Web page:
It doesn't get better than that, in my opinion.

    So get the other testing, read the books, find the right people to help, and stay part of this group of parents. I KNOW it is hard. I KNOW it tears your heart out and terrifies you. But there IS hope.
  6. JKF

    JKF Well-Known Member

    THANK YOU so much susiestar!!! When we go to the pediatrician on Tuesday I will ask if she can give me a referral so he can get some testing done and also a referral to a psychiatrist. I need to know NOW if he has any other problems besides ADHD so we can help him! I know he's miserable too and I don't want this to affect his self-esteem! He's doing amazing academically....all A's except for a B in writing....but behaviorally he's a mess.

    I am definitely going to order that book. Right now as a matter of fact. It seems to be right along the ally of what we're looking for so I hope it helps!

    Just so you know, reading your reply gave me some much needed hope. It's wonderful to hear how great your son is doing! Right now things seem so hopeless here and it's nice to know that things can improve and are not necessarily set in stone! Thank you again! I appreciate it more than you'll ever know!
  7. buddy

    buddy New Member

    Hi JKF... OH I so know that feeling of having the rug pulled out like that. WHen I first posted here, I joined because I could relate, but was not having one of those awful times and within a month, the roof caved in.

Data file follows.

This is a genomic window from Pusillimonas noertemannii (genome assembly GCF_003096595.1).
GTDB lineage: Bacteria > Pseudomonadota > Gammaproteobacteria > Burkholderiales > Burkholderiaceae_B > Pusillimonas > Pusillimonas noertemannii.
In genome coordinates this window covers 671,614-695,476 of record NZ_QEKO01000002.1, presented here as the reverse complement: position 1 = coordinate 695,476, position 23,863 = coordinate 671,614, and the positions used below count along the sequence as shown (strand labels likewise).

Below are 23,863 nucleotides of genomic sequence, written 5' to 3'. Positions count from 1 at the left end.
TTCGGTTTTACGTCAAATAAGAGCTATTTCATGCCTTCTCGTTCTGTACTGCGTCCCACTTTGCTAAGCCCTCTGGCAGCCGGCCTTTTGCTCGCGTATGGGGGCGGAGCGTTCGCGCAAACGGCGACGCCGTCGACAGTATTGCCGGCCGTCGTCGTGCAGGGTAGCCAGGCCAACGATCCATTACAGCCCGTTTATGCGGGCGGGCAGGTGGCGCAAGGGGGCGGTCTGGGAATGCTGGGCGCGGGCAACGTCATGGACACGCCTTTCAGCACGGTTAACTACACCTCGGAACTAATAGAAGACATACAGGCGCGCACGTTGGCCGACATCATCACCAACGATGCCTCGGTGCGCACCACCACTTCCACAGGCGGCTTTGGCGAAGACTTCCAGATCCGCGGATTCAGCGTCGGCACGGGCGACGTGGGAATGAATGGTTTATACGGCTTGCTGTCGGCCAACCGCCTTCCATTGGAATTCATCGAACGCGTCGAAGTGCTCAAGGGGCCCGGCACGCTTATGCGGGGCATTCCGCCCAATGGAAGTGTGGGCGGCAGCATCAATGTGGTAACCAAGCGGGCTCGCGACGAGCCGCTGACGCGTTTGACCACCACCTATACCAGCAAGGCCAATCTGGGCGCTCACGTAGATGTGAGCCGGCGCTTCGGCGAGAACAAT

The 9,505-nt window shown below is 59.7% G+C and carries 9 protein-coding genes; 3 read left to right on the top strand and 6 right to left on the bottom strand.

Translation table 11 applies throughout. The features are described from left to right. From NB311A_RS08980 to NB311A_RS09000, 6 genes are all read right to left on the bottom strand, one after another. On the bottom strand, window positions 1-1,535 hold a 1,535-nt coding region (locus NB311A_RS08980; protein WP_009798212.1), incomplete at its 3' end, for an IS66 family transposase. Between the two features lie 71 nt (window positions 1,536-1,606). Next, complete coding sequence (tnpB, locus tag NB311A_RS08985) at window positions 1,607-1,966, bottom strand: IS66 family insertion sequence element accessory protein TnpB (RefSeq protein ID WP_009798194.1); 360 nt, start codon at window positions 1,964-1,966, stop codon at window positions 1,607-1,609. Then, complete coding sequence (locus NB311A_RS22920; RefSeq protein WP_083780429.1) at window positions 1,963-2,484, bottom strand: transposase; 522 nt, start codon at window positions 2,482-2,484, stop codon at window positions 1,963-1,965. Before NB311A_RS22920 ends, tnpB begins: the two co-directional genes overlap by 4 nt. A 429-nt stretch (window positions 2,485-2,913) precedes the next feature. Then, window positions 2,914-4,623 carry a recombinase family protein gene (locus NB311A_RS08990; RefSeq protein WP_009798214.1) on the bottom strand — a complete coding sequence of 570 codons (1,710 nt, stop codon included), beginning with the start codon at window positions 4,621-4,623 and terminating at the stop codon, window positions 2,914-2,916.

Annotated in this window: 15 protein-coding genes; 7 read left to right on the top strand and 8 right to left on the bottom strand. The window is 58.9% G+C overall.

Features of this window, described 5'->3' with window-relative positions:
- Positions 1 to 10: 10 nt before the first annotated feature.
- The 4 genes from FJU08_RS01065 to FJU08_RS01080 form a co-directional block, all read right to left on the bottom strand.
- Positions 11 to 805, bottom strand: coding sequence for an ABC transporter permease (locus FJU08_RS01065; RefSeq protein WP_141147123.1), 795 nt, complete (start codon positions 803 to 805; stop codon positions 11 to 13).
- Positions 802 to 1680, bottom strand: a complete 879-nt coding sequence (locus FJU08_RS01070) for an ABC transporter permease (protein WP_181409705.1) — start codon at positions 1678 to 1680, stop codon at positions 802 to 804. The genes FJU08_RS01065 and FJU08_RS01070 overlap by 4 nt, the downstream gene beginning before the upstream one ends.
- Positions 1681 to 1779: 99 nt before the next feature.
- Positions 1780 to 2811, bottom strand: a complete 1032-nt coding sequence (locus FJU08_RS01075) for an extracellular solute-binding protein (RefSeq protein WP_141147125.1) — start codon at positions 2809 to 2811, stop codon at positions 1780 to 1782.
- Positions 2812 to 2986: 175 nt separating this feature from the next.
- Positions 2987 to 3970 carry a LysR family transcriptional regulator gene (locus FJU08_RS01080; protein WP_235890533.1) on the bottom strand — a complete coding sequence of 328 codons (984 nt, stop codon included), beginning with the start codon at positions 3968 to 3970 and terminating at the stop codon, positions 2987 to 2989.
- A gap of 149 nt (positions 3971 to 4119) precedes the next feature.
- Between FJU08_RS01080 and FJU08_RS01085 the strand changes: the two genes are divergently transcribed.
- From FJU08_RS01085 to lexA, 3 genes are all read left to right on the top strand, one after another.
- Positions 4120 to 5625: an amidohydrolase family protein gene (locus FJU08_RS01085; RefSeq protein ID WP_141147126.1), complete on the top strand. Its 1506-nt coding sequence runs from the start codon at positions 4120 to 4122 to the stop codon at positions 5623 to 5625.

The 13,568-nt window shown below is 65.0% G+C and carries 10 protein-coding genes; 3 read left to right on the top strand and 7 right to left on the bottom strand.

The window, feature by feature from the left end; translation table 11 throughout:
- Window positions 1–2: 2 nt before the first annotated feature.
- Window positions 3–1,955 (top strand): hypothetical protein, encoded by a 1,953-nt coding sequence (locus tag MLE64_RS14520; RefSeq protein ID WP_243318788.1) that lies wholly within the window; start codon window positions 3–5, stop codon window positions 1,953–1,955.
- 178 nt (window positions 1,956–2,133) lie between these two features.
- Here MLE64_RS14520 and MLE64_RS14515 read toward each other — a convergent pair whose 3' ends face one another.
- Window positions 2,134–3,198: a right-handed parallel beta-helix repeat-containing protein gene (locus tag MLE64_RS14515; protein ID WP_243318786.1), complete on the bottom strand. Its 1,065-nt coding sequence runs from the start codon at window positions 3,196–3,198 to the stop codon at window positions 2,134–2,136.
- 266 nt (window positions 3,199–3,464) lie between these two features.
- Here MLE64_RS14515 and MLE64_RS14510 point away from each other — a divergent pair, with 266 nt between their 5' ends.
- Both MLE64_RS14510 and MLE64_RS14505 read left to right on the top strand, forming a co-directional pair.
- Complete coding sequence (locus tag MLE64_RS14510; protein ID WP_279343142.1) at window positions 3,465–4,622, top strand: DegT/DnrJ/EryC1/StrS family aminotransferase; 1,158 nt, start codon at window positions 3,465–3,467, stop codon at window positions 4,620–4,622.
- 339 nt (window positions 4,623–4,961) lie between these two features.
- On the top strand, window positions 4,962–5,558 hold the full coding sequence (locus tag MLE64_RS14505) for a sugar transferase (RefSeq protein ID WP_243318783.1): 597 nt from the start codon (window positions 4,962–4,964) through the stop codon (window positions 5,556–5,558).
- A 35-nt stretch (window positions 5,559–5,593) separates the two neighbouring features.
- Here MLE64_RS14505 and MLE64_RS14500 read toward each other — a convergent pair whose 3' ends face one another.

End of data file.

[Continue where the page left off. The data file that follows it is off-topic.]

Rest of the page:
I so agree with your plan to get a full evaluation. (by the way did you see my post that on amazon.com I got good used copy of the explosive child for under 3 bucks and even the new copies were cheap...I look for "good" condition books and have never had a problem. maybe a highlight on a page or so but nothing that has made the book yucky ever) Yes, there is definitely hope and I am really hopeful for you. You are open and searching and you listen to your son! THAT is huge. It sure seems like a complex problem crossing all domains and I can so relate to that.

    So what can we do??? It all seems like too much in the big picture. But if we go at it step by step and help every little possible thing that can contribute, that is in my humble opinion the way to go at it and to keep OUR sanity in the process. We are lucky that even without full evaluation of Auditory Processing Disorders (APD) since I knew he had Language processing disorder and we had our law/school advocate... I would jump on the opportunity that they may want to cooperate on an intervention and it is paying off so far. ONly a few days but I have not had to go get him and have not had a call from school in three days.. you know how crazy that is. I know I will get a call but three days is the longest in a month. I have hope. He also has had less itchy issues due to the right cream. I also went to the ortho to have his retainer that was bugging him adjusted. Just every little detail. It is exhausting but it makes such a huge difference.

    There are also of course those big issues as with his feelings. It is great he coudl tell you that, but I will just caution, we have taught our kids that they need to answer Why? when they do things... they learn they need to come up with an answer. But the truth is they may not always know.... some of those hidden things and multiple little things may be hard for them to relate to why they are having tough days. So for sure address the obvious and listen to him, that will go a long way....but stick to your plan to rule out any other issues.

    You did great! It is awful to hear that from the teacher, heart sinking moments are just no fun. He is lucky to have you as his mom and best advocate.